IS Case 426: Sialolithiasis

Jeremy Sykes, MD

University of Rochester

Imaging Sciences URMC 2010
Publication Date: 2010-08-27


Patient is 45 year-old male with neck mass, difficulty swallowing and a history of smoking. Clinical concern was for tumor or abscess.


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Sialolithiasis refers to formation of calculi within the salivary glands, the majority of which are composed of hydroxyapatite. Eighty percent are found in the submandibular glands and 20% arise in the parotids. The majority of submandibular calculi are radiopaque (80–90%) and half of parotid calculi are radiopaque. Calculi are more likely to form in the submandibular gland due to its more alkaline pH which precipitates salts. Also, there is a higher concentration of hydroxyapatite and phosphatase in this location. The narrow Wharton's duct relative to the remainder of the lumen and its upward course predispose calculi to lodge here. Total duct obstruction is usually due to calculi larger than 3 mm. Treatment usually involves warm compresses, hydration, NSAIDs, and/or having the patient suck on sour hard candy to facilitate salivation and promote expulsion of the calculus. Stones may also be massaged out or removed via surgical cannulation of the duct.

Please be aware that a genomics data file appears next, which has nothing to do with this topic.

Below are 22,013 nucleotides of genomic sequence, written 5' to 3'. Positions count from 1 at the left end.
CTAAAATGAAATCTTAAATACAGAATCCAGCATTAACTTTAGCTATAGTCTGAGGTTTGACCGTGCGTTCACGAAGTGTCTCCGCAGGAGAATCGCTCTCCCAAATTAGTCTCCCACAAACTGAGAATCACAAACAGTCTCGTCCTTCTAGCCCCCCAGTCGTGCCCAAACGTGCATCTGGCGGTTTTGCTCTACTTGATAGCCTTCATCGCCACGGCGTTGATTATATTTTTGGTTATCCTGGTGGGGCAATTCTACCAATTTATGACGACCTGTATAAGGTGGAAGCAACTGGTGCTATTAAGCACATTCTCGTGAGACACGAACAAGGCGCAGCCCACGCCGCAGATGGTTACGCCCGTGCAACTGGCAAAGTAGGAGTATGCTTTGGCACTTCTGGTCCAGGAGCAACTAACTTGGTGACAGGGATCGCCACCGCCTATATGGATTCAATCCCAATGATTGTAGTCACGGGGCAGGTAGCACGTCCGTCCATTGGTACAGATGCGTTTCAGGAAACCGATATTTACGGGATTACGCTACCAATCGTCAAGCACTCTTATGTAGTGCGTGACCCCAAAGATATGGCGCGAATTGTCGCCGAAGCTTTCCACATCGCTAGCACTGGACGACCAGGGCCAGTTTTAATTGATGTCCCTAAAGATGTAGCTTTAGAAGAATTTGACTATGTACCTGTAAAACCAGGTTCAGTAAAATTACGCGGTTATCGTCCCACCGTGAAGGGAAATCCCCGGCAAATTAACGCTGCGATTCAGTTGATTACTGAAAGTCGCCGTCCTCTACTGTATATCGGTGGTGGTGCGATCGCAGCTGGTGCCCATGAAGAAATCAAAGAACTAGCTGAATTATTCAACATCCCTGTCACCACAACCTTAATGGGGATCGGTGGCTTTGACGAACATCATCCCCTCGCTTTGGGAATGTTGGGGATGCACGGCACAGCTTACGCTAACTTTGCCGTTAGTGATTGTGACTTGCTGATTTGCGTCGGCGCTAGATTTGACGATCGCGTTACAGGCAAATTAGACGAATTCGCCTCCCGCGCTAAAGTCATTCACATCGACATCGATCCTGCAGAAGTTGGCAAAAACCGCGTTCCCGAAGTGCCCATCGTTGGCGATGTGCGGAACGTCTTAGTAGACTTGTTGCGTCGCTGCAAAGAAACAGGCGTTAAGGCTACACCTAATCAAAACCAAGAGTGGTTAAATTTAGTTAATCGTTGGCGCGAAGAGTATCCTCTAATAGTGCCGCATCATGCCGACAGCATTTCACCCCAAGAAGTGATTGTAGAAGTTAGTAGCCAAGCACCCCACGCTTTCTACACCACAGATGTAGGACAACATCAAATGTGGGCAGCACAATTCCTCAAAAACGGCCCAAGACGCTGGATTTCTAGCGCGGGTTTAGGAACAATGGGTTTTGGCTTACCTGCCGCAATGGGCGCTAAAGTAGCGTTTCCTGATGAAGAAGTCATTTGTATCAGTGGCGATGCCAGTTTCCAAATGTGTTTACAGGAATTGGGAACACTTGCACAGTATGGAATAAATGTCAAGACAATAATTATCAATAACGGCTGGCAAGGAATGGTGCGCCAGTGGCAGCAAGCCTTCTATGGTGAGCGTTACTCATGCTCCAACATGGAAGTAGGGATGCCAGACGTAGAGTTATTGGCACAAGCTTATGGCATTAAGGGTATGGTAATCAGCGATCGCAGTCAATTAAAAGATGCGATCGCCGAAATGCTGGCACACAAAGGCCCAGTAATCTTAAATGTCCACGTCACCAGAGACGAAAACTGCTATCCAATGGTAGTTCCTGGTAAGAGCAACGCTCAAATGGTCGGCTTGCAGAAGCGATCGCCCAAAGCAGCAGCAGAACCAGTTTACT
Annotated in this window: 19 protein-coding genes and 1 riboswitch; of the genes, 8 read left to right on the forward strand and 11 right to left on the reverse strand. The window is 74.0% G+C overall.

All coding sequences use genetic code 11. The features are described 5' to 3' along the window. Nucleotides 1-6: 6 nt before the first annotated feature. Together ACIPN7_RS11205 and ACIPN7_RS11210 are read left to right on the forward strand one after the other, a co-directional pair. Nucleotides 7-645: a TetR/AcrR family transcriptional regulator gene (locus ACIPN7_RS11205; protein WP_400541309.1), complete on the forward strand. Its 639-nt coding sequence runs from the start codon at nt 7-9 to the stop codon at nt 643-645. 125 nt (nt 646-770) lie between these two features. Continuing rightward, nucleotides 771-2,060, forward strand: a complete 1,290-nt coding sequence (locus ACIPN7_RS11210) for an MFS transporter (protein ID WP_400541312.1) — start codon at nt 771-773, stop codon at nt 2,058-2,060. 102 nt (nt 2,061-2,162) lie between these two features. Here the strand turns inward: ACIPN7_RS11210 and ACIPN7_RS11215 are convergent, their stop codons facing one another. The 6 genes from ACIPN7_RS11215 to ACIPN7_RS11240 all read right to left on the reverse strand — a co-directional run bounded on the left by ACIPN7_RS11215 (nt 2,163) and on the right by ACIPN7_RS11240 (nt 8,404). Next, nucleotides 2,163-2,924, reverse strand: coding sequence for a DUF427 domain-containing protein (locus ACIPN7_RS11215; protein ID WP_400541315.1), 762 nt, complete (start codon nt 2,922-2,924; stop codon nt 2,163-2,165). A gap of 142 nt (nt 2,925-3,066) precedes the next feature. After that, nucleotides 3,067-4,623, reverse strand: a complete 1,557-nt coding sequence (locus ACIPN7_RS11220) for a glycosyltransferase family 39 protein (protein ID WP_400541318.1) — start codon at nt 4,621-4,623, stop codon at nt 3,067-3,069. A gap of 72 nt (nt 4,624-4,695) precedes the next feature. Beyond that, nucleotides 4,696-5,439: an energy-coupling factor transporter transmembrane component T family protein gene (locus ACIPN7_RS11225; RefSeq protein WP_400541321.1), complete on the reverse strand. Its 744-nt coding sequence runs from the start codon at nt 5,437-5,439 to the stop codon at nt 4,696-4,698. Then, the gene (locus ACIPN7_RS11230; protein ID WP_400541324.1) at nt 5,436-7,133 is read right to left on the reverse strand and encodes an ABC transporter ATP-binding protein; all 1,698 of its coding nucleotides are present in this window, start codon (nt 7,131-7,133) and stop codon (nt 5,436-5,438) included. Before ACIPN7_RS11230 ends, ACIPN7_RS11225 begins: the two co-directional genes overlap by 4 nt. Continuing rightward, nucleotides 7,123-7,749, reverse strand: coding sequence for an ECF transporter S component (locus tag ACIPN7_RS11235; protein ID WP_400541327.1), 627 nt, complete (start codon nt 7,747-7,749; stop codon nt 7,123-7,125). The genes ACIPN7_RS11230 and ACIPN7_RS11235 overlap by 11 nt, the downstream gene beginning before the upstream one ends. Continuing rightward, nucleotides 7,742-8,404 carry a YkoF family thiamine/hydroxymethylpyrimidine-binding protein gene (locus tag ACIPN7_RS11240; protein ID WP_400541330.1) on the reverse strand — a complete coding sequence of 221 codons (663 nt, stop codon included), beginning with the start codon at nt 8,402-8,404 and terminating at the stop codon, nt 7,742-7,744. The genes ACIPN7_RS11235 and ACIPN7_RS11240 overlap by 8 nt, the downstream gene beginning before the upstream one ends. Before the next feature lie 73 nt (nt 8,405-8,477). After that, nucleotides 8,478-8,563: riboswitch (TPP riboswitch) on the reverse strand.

1. Weissleder R. Primer of Diagnostic Imaging, 4th Ed. Mosby Elsevier, 2007:640-41.

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